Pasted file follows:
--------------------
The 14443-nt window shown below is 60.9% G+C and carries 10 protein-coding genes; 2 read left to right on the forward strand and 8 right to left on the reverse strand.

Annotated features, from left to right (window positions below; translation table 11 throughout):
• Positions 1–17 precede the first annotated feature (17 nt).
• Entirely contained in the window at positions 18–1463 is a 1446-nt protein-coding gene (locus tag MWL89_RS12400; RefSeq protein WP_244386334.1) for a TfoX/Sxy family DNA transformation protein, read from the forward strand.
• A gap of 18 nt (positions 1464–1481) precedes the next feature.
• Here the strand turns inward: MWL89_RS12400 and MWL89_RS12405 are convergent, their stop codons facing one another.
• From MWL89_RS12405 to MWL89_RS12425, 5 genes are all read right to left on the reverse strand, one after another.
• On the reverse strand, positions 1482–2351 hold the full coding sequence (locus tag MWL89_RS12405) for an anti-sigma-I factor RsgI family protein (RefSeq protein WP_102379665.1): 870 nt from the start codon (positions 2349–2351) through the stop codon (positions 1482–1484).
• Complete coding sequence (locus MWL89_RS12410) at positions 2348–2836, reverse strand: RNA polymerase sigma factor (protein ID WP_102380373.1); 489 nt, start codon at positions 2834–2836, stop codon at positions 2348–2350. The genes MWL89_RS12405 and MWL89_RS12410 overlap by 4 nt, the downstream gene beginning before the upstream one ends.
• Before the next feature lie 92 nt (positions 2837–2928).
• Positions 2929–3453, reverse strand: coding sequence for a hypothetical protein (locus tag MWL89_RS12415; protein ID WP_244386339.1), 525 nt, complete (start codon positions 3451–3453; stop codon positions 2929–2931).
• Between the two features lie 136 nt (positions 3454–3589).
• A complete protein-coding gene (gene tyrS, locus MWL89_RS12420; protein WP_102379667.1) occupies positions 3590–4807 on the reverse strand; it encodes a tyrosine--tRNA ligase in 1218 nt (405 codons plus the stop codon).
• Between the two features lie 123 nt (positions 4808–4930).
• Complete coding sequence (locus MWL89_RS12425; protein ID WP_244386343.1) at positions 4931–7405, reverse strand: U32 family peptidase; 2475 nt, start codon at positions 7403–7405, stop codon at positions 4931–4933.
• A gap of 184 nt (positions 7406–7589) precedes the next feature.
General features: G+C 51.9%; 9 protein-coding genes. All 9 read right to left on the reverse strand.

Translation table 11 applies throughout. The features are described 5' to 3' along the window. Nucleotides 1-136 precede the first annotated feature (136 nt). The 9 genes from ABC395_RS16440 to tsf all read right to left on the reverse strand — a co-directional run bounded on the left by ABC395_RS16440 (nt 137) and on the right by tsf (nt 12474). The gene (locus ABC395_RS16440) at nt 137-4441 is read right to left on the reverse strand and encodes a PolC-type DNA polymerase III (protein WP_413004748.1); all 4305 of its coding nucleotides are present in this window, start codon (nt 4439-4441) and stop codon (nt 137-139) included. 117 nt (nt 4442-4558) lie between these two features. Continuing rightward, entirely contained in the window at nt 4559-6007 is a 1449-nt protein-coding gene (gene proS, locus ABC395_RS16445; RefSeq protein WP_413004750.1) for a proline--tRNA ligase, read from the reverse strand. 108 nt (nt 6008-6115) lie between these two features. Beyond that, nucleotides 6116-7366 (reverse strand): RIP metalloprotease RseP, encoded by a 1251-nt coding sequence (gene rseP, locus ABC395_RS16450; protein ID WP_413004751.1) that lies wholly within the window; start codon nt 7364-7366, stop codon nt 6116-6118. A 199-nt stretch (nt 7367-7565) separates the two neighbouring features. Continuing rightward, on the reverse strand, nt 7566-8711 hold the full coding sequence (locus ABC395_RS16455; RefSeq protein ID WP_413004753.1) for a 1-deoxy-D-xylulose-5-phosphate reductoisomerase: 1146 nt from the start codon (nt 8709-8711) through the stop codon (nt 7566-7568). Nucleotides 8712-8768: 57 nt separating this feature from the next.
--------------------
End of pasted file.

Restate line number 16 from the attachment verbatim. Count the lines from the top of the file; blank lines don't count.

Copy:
• A gap of 184 nt (positions 7406–7589) precedes the next feature.